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- Diagnosis & Treatment
- Cancer Types
- Appendix Cancer
- Appendix Cancer Treatment
Appendix Cancer Treatment
As one of the nation’s top ranked cancer centers, we see more patients with this complex type of cancer than most others. This gives us an extraordinary level of expertise and experience.
Our renowned surgeons are among the most recognized in the country and perform more appendix cancer procedures in a year than many cancer surgeons do in a lifetime. Our medical oncology team specializes in formulating individualized treatment plans using state-of-the-art systemic treatments and targeted therapies, along with clinical trials.
If you are diagnosed with appendix cancer, your doctor will discuss the best options to treat it. This depends on several factors, including:
- The type of tumor
- Where it is in the appendix
- If it has spread
- Your overall health
Your treatment for appendix cancer will be customized to your particular needs. One or more of the following therapies may be recommended to treat the cancer or help relieve symptoms.
Surgery is the main treatment for appendix cancer. The type of surgery depends on the type of appendix cancer.
Neuroendocrine tumors (NETs): Often a surgery called a right hemicolectomy is done to remove the appendix, right colon and surrounding lymph nodes. If the tumor has not spread, surgery alone may be enough treatment. For more information, see neuroendocrine tumors.
Adenocarcinoma tumors: Treatment may include all of the following:
- Removal of the right part of the colon
- Cytoreductive surgery with HIPEC
- Chemotherapy before surgery
Pseudomyxoma peritonei (PMP): Surgical removal of the tumor (also called cytoreduction), combined with HIPEC, is usually recommended.
In some cases, surgery may be combined with chemotherapy, which uses specific drugs to attack fast-growing tumor cells.
If appendix cancer has spread within the abdomen, the most effective approach usually involves cytoreductive (tumor debulking) surgery to remove the tumor and mucin in the abdomen. Parts of the intestine, gallbladder, ovaries, uterus and lining of the abdominal cavity may be removed.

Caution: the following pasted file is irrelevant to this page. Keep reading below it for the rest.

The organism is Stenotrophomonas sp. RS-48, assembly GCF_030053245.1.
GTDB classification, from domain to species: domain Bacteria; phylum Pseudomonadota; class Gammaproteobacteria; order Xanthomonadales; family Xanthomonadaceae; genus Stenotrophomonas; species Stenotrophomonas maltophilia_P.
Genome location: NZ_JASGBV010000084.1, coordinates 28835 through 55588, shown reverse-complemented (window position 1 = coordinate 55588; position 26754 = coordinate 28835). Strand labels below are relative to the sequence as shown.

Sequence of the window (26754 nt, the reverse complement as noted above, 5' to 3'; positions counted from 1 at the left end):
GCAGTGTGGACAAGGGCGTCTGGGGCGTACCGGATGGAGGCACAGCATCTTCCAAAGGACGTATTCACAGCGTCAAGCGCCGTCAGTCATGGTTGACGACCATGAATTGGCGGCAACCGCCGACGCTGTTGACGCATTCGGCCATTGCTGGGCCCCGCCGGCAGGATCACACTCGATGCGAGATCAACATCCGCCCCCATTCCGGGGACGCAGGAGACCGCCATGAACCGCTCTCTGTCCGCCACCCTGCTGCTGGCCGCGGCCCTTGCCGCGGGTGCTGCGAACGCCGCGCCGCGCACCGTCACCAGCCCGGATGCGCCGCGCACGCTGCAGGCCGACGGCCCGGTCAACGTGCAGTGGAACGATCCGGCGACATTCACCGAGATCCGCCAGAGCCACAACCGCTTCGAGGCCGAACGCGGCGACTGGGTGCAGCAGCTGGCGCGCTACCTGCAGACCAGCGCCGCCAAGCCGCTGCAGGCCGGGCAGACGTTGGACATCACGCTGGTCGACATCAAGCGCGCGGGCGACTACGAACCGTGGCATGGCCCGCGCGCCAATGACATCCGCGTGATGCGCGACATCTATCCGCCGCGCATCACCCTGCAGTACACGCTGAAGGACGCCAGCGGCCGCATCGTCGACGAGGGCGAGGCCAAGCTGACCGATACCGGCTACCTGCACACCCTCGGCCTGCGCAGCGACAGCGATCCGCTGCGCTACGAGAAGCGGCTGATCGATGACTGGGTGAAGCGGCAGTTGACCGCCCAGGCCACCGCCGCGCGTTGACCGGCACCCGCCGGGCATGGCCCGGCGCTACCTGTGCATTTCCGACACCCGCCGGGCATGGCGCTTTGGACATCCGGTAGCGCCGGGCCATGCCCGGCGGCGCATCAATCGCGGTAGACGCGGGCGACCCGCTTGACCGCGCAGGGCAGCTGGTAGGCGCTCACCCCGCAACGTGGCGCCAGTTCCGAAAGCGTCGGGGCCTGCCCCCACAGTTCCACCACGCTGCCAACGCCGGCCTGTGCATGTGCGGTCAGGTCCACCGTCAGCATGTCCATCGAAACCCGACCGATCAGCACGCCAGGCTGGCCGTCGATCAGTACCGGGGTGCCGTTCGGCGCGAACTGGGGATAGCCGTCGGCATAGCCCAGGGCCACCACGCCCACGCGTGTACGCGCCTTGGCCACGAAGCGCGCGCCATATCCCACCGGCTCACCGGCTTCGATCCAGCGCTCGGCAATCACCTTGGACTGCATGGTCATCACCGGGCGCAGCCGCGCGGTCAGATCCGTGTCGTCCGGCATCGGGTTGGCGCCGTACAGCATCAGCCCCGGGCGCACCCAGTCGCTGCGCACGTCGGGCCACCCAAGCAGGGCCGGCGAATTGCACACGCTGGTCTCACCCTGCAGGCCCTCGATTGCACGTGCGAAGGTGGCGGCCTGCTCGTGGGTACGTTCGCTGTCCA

Hyperthermic intraperitoneal chemotherapy (HIPEC), also known as heated chemotherapy, is performed during tumor debulking surgery. The abdominal cavity is filled with a chemotherapy drug that is heated to more than 104 degrees Fahrenheit. The abdomen is rocked gently back and forth for 90 minutes to ensure the drugs go to all areas of the abdominal cavity. This allows the chemotherapy drugs to reach tumor cells that the surgeon may not be able to see.
Chemotherapy drugs kill cancer cells, control their growth or relieve disease-related symptoms. Chemotherapy may involve a single drug or a combination of two or more drugs, depending on the type of cancer and how fast it is growing.
The medical and surgical oncology care teams will collaborate to determine the right type of chemotherapy for each patient.
Learn more about chemotherapy.
MD Anderson offers a diverse group of clinical trials to serve the needs of our appendix cancer patients who have limited treatment options. Your care team may recommend clinical trials if appropriate. Genetic profiling is offered to patients to determine which clinical trials may benefit them.
Treatment at MD Anderson
Appendix cancer is treated in our Gastrointestinal Center.
MD Anderson patients have access to clinical trials offering promising new treatments that cannot be
found anywhere else.
Becoming Our Patient
Get information on patient appointments, insurance and billing, and directions to and around MD Anderson.
MD Anderson has licensed social workers to help patients and their loved ones cope with cancer.
Talk to someone who shares your cancer diagnosis and be matched with a survivor.
Prevention and Screening
Many cancers can be prevented with lifestyle changes and regular screening.